The NCSSM conference ended around 1 today and my flight back home got cancelled due to snow. Luckily, a former student of mine lives nearby and he graciously has offered his place for me to sleep. We also had a great night out catching up.
I’ve been thinking more about @JustinAion’s quote from a couple of blog posts ago. He said that he only feels like he is teaching when he is answering student questions or going over examples. After the sessions here at NCSSM I am even more committed to fighting that urge – the one that Justin put his finger on. I want to be more invisible, give my students more room. Ask more than tell. I want to analyze their thinking more than their answers. I want to think deeply about their questions and misunderstandings. I hope to get better at this and I’ll report back as I try some new ideas out about how to do this.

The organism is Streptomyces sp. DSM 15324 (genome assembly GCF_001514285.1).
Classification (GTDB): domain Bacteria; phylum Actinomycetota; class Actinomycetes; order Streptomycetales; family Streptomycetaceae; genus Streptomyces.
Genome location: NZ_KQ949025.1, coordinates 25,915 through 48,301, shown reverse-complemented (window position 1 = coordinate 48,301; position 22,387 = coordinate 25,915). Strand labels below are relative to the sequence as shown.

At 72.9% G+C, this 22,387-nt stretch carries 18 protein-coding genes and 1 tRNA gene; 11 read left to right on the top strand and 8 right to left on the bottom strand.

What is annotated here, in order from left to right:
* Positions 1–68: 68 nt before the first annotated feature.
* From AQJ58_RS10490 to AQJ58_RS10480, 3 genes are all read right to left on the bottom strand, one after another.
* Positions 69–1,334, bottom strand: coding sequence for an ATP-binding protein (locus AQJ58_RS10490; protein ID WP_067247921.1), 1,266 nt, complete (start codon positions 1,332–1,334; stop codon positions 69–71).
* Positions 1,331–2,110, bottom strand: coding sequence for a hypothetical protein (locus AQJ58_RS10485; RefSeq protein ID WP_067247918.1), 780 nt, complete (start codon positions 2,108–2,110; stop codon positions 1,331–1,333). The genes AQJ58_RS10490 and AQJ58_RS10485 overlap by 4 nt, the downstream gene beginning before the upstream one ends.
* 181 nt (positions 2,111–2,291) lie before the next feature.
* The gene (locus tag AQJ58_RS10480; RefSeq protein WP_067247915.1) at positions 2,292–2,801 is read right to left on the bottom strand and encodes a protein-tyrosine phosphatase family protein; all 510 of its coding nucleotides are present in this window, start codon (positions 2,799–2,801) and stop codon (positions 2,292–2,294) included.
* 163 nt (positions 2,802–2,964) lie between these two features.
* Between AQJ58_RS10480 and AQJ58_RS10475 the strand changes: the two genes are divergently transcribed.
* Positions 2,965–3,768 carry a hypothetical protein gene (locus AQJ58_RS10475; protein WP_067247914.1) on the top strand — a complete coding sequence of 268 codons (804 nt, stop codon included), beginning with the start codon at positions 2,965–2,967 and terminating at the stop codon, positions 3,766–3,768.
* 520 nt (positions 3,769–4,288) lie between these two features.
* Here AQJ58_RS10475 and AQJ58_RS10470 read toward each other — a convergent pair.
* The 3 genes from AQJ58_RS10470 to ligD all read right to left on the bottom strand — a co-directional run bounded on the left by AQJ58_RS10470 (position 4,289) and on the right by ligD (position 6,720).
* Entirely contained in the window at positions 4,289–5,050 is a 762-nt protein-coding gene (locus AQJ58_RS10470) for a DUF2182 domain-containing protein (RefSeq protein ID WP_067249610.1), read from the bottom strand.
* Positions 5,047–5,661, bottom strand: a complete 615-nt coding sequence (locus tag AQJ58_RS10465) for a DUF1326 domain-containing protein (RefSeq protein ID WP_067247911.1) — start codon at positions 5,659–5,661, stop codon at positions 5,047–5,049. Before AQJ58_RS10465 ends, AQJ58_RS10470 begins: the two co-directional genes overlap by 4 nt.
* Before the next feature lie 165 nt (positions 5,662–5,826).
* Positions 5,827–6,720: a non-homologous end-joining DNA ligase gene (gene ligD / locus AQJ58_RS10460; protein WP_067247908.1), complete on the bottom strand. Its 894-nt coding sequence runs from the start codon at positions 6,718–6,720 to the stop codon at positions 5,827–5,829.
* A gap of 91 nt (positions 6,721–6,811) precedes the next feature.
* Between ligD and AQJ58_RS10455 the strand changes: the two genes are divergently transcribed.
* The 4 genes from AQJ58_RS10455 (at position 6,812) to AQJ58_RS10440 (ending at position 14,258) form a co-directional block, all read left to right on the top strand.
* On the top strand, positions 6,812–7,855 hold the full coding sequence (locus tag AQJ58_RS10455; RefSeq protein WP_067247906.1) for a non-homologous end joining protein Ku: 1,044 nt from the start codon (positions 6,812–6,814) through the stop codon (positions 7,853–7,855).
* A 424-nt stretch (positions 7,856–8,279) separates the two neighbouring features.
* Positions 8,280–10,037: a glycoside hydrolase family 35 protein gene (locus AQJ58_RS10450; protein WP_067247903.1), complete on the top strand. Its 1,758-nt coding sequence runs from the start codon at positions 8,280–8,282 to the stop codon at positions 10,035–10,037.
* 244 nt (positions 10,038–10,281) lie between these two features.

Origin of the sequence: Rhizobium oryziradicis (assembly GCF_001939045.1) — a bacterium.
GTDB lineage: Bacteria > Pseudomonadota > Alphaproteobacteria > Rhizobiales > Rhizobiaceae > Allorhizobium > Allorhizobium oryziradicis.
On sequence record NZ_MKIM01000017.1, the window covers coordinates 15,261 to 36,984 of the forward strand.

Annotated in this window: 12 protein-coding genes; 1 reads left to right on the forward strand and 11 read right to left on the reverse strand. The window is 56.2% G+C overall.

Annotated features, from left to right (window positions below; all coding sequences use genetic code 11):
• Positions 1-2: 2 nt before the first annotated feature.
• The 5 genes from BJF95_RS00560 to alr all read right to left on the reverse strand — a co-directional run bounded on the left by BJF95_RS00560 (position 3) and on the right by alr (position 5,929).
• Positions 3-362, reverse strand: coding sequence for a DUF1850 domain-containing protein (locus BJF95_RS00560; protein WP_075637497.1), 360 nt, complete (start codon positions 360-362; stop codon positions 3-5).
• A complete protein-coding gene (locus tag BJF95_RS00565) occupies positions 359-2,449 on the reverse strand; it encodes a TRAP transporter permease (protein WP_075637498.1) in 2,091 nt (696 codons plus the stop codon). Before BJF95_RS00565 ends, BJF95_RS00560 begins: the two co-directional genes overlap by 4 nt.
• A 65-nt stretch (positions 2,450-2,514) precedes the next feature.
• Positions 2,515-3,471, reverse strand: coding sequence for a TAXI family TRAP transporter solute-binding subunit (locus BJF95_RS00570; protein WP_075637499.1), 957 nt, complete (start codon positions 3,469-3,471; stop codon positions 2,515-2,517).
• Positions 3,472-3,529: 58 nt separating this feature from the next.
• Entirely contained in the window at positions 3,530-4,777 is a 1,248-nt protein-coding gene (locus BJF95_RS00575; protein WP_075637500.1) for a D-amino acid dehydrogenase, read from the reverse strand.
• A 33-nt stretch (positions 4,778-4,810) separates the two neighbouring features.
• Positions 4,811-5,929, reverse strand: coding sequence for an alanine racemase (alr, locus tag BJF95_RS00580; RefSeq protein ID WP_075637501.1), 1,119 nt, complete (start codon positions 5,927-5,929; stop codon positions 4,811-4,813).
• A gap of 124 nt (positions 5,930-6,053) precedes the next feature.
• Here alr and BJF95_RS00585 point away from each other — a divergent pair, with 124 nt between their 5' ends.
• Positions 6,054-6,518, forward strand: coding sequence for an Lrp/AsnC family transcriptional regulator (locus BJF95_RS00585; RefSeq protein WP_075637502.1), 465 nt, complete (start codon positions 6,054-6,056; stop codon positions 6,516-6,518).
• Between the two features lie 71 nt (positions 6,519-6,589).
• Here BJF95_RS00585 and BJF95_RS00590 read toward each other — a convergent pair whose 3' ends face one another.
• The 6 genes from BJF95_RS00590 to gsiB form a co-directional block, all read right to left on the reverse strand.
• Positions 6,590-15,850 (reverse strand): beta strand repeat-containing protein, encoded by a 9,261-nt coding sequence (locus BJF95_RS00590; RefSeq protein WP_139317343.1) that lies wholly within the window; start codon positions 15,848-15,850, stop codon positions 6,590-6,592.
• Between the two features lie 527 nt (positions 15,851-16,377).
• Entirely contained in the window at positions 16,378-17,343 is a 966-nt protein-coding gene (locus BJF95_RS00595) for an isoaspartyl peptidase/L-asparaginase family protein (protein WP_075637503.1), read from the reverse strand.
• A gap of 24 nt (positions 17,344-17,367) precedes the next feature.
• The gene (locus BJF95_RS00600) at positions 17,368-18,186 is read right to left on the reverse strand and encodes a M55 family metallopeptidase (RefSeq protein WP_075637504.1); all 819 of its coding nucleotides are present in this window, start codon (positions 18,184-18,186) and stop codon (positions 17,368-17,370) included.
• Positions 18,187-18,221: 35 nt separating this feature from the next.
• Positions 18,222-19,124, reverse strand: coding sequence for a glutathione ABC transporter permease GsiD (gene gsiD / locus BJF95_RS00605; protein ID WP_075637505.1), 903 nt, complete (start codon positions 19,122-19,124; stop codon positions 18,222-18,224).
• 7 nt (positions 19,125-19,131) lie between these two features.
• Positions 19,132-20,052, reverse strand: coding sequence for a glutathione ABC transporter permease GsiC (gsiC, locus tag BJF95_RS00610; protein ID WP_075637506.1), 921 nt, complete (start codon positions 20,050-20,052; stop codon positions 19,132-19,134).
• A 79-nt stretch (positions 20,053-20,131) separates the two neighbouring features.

A quick aside based on a conversation before one of the sessions. A teacher behind me was talking about his daughter Maya who had recently learned to spell her name reliably. He mentioned that she had also recently learned that her middle name was Sage and she decided that she’d rather be called Sage. She was still spelling her name the same way but she was announcing that she had written Sage now, instead of Maya. I have to imagine that the set of alphabet symbols that we would read as Maya simply read to her as her name. If her name is now Sage, then those symbols mean Sage. I was reminded of my own 4 year old who we call Mo. Over the past five months Mo’s ‘signature’ has evolved from OW to WO to OM to MO. However, whenever she sees something with her name on it she simply says it is hers. She seems to see no difference between them. I wonder how similar this is to some of our students writing down things like (x + y)^2 = x^2 + y^2 and not having any recognition that it does not match anything we’ve written.